I learned a great deal about myself while watching a documentary a few years ago about elephants in a wildlife trust in Africa. There were twenty-five elephants, all of them orphans, and they had been brought to the trust twenty years before. They were becoming teenagers– in elephant years. The girls were adequate, getting along with the other elephants, but there were a few boys who were causing a great deal of trouble. The narrator talked about the frustrations these few elephants were feeling because they had gone into early musth cycles, which showed up as a green pus running down their right hind leg. This phase produced aggressive and violent behavior, the elephant equivalent of sexual frustration.

The narrator in the documentary said the elephant musth cycle beings in adolescence, and normally lasts only a few days. But among these orphans, the musth cycle was disrupted and had become unusually long. These elephants were taking out their aggression on rhinos that bathed at a local mud pool. An elephant would slowly lumber down to the pool, enter near a rhino, then spear it through the side with his tusks. The elephant would then lean his gargantuan forehead into the head of the rhino, holding the beast underwater until it drowned. The filmmakers followed these orphan elephants who were always on their own, staggering about the wildlife refuge, fueled by a pent-up aggression they couldn’t understand. They weren’t acting like elephants—they didn’t know what an elephant was supposed to do with all his energy, all his muscle.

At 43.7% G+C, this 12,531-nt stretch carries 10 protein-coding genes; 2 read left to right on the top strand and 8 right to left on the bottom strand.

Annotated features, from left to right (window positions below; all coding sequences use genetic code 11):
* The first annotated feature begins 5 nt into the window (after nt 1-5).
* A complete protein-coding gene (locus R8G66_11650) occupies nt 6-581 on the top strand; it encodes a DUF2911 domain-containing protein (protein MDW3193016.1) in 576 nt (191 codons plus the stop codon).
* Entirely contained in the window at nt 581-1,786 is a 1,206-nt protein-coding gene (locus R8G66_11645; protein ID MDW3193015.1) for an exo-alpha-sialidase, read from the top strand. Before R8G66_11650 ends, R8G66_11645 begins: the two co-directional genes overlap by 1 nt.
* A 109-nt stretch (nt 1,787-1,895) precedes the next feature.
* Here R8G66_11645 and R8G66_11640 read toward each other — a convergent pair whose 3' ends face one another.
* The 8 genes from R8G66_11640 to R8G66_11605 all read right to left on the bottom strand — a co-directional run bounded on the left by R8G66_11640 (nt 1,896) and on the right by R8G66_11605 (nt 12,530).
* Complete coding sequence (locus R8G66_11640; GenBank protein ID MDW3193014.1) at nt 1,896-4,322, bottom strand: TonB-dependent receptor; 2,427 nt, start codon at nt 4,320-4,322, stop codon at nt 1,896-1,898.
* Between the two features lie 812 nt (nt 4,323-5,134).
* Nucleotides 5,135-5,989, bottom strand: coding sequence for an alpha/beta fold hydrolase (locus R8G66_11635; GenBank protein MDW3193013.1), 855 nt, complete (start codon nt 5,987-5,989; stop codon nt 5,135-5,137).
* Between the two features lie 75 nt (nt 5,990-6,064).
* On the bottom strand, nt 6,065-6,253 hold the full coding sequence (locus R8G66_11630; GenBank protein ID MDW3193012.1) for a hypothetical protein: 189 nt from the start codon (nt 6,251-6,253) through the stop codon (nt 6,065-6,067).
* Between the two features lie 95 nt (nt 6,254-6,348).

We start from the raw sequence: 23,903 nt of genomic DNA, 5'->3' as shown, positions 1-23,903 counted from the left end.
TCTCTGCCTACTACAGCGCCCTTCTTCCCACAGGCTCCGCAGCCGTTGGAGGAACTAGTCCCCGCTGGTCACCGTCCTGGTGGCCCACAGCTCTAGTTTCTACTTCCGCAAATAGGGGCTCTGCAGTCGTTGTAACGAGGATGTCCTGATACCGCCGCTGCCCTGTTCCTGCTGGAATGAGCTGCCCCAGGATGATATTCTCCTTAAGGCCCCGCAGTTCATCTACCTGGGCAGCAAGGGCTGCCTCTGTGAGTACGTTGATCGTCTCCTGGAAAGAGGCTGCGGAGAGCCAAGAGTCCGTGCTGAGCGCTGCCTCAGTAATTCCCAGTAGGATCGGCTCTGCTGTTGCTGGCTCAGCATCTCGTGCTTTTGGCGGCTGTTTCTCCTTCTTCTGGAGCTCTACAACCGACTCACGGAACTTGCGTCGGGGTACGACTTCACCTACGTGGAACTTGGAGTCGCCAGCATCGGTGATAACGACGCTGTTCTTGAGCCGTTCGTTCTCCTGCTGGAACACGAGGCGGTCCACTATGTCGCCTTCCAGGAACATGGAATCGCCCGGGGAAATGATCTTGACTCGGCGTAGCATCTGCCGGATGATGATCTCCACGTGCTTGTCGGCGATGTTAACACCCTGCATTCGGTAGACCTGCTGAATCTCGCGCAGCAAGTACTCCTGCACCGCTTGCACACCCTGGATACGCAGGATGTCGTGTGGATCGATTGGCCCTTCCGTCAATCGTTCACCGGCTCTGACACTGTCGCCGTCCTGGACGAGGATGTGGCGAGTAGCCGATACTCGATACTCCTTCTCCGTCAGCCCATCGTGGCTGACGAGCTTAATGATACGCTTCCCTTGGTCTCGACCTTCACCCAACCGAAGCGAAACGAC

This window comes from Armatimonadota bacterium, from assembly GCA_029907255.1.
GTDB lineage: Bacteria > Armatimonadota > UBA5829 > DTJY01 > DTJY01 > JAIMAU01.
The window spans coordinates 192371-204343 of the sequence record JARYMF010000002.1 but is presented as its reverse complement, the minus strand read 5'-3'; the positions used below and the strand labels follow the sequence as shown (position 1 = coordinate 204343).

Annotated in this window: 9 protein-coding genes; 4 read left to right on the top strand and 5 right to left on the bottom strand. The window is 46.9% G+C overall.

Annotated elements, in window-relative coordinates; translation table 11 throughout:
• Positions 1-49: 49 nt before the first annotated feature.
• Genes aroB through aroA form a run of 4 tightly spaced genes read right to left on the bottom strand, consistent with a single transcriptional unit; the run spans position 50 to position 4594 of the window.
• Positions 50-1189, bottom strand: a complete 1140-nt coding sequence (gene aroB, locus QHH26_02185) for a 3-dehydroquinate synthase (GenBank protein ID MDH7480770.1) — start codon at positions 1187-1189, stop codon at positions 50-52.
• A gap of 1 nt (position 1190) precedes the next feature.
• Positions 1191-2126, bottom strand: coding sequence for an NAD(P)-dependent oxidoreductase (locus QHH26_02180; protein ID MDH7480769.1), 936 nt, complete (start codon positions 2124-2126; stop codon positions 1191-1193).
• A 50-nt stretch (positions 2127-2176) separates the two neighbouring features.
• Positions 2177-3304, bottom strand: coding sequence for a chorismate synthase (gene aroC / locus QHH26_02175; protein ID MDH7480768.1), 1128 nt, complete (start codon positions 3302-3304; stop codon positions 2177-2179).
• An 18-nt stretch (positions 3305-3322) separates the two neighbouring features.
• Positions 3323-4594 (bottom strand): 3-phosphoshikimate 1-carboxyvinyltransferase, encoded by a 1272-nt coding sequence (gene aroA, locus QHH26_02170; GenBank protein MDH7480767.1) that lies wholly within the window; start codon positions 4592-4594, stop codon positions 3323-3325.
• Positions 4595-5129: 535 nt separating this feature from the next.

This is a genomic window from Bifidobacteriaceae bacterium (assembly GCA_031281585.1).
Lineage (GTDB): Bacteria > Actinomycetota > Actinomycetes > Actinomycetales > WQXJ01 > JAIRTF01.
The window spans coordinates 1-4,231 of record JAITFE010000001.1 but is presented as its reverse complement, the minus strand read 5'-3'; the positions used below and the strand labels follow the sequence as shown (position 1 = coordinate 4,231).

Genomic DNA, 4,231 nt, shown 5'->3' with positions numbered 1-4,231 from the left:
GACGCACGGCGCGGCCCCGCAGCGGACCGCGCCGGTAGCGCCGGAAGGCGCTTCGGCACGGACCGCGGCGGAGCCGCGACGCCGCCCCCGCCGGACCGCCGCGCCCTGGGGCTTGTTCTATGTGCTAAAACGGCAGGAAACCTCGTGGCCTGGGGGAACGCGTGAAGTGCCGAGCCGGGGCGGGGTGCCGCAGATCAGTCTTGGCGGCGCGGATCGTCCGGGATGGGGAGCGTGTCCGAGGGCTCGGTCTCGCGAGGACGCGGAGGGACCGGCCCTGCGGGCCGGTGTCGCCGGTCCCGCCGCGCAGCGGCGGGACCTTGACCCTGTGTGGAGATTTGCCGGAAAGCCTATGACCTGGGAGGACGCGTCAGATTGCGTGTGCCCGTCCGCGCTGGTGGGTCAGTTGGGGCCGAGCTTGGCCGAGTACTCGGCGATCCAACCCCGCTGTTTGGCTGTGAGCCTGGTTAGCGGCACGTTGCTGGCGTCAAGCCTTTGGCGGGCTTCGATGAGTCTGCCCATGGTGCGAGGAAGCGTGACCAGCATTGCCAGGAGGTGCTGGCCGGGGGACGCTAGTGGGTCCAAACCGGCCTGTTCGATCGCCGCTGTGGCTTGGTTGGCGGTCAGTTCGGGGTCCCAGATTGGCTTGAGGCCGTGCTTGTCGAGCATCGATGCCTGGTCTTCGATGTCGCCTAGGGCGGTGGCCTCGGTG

Occasionally, two elephants in musth would meet, and the encounter was always violent, going so far as to uproot trees in the fray of their brawl. When both beasts, bloodied, lumbered their separate ways alone– without a family, without a tribe—I couldn’t help but identify. I have never killed a rhino, or much of anything for that matter, but there have been times in my life when I didn’t know exactly how to be. I mean, there were feelings, sometimes anger, sometimes depression, sometimes raging lust, and I was never sure what any of it was about. I just felt like killing somebody, or sleeping with some girl, or decking a guy in a bar, and I didn’t know what to do with any of these feelings. Life was a confusing series of emotions rubbing against events. I wasn’t sure how to manage myself, how to talk to a woman, how to build a career, how to—well, be a man.

To me, life was something you had to stumble through alone. It wasn’t something you enjoyed or conquered, it was something that happened to you, and you didn’t have a whole lot of say about the way it turned out. You just acted out your feelings and hoped you never got caught.